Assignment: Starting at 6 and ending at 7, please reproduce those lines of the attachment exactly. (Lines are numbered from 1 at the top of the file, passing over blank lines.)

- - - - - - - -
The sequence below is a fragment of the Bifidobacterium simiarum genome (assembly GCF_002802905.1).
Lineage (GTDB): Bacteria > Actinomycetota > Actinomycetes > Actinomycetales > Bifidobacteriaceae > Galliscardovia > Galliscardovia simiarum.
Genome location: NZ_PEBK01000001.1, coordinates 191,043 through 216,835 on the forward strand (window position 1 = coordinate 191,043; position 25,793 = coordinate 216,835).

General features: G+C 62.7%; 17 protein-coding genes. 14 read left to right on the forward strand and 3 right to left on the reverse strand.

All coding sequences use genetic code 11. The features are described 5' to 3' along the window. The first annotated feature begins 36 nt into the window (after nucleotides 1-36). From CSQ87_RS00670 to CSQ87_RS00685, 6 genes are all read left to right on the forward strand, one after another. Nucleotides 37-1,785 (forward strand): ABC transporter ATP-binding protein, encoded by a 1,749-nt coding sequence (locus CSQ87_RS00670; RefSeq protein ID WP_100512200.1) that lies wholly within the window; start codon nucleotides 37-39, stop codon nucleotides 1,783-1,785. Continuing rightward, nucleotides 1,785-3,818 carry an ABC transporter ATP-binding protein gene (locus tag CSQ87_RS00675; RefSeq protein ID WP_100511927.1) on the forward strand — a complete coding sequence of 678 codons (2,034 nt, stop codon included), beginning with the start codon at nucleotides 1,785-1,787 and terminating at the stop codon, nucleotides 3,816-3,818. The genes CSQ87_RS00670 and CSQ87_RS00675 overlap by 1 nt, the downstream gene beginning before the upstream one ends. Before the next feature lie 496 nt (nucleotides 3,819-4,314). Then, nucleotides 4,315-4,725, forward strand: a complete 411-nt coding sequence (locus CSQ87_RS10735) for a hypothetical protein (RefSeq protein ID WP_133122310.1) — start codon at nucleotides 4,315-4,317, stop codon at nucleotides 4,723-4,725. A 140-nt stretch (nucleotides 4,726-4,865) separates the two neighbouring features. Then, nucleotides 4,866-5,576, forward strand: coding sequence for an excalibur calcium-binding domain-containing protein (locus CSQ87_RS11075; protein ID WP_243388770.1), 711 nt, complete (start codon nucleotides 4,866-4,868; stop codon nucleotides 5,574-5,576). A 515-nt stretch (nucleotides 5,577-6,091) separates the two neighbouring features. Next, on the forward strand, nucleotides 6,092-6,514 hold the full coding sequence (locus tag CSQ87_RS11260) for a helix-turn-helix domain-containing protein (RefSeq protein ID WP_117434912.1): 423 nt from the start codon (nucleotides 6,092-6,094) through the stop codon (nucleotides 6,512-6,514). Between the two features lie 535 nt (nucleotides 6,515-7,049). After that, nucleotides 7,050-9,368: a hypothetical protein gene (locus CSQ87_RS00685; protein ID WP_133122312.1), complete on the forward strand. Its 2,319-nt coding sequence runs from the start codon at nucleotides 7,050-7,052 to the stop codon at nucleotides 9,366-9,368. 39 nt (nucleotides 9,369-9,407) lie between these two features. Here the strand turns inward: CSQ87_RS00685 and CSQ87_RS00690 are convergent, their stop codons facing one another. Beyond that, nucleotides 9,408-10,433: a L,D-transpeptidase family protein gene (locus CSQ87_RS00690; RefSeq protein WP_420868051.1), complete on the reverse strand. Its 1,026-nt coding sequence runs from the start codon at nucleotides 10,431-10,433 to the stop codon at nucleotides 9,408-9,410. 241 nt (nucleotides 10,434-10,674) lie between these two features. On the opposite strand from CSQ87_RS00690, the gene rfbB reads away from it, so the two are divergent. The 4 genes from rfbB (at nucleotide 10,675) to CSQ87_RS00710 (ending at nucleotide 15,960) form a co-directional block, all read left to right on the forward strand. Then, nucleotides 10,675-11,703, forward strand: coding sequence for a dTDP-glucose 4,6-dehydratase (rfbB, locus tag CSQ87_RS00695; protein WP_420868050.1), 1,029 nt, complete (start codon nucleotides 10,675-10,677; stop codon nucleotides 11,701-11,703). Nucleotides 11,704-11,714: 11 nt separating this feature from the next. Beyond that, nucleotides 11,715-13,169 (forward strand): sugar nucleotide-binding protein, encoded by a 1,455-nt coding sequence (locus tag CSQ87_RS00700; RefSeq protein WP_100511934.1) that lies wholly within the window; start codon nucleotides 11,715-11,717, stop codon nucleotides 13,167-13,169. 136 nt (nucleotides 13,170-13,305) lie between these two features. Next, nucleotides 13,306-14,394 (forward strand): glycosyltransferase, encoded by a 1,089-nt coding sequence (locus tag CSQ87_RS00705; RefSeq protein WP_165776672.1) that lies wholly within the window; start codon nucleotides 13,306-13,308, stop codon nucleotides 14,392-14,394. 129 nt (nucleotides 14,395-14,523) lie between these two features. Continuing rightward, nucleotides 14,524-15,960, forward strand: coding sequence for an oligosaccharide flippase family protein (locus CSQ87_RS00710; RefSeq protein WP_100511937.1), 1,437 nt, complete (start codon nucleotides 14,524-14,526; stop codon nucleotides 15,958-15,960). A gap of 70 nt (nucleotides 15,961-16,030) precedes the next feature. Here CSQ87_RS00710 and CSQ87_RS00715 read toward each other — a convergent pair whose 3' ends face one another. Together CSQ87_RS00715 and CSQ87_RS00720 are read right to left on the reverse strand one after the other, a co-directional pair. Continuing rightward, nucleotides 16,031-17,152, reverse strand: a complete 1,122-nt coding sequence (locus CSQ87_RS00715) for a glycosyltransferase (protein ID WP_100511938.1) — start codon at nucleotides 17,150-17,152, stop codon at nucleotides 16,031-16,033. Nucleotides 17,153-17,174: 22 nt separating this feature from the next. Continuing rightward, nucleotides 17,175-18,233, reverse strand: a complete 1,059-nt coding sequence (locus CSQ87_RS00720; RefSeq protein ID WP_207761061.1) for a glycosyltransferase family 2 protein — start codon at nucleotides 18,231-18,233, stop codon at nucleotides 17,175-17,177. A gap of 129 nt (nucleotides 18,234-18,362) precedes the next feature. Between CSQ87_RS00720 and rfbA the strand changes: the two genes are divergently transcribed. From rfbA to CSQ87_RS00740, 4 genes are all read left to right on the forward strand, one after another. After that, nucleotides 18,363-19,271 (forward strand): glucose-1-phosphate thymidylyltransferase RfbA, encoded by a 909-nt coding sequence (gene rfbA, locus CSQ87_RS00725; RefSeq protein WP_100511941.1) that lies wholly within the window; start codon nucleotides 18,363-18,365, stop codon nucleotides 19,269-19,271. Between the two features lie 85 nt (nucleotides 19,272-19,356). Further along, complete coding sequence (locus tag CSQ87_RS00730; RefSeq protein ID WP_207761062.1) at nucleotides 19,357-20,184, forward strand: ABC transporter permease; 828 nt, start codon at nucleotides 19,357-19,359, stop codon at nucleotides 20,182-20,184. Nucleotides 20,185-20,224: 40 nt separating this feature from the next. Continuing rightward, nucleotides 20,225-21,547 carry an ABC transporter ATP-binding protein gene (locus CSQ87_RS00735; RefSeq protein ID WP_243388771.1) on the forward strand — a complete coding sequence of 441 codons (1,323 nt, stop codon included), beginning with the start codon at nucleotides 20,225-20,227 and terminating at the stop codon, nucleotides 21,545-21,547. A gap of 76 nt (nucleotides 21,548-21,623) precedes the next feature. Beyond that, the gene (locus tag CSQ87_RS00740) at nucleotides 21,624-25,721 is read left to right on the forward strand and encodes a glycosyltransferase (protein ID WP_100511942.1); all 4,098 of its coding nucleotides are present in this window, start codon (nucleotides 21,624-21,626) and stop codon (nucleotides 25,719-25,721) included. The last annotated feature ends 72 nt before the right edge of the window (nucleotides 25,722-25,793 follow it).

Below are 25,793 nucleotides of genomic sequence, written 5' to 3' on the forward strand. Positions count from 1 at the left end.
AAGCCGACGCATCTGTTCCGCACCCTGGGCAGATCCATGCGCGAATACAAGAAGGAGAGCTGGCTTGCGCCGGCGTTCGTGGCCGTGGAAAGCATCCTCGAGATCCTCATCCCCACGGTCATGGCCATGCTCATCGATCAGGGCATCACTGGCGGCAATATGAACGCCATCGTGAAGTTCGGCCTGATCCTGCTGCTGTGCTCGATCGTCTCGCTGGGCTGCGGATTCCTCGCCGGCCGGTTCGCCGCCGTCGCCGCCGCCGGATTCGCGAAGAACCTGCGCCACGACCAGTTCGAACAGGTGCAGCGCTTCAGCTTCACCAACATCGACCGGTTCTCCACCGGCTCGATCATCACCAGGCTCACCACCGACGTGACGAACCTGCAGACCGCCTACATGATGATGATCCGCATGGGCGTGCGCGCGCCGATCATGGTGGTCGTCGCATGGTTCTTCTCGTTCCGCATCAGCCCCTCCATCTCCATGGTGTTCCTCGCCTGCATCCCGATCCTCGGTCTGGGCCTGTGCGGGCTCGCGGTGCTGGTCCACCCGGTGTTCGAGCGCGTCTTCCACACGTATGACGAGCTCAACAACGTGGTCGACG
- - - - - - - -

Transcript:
Below are 25,793 nucleotides of genomic sequence, written 5' to 3' on the forward strand. Positions count from 1 at the left end.
AAGCCGACGCATCTGTTCCGCACCCTGGGCAGATCCATGCGCGAATACAAGAAGGAGAGCTGGCTTGCGCCGGCGTTCGTGGCCGTGGAAAGCATCCTCGAGATCCTCATCCCCACGGTCATGGCCATGCTCATCGATCAGGGCATCACTGGCGGCAATATGAACGCCATCGTGAAGTTCGGCCTGATCCTGCTGCTGTGCTCGATCGTCTCGCTGGGCTGCGGATTCCTCGCCGGCCGGTTCGCCGCCGTCGCCGCCGCCGGATTCGCGAAGAACCTGCGCCACGACCAGTTCGAACAGGTGCAGCGCTTCAGCTTCACCAACATCGACCGGTTCTCCACCGGCTCGATCATCACCAGGCTCACCACCGACGTGACGAACCTGCAGACCGCCTACATGATGATGATCCGCATGGGCGTGCGCGCGCCGATCATGGTGGTCGTCGCATGGTTCTTCTCGTTCCGCATCAGCCCCTCCATCTCCATGGTGTTCCTCGCCTGCATCCCGATCCTCGGTCTGGGCCTGTGCGGGCTCGCGGTGCTGGTCCACCCGGTGTTCGAGCGCGTCTTCCACACGTATGACGAGCTCAACAACGTGGTCGACG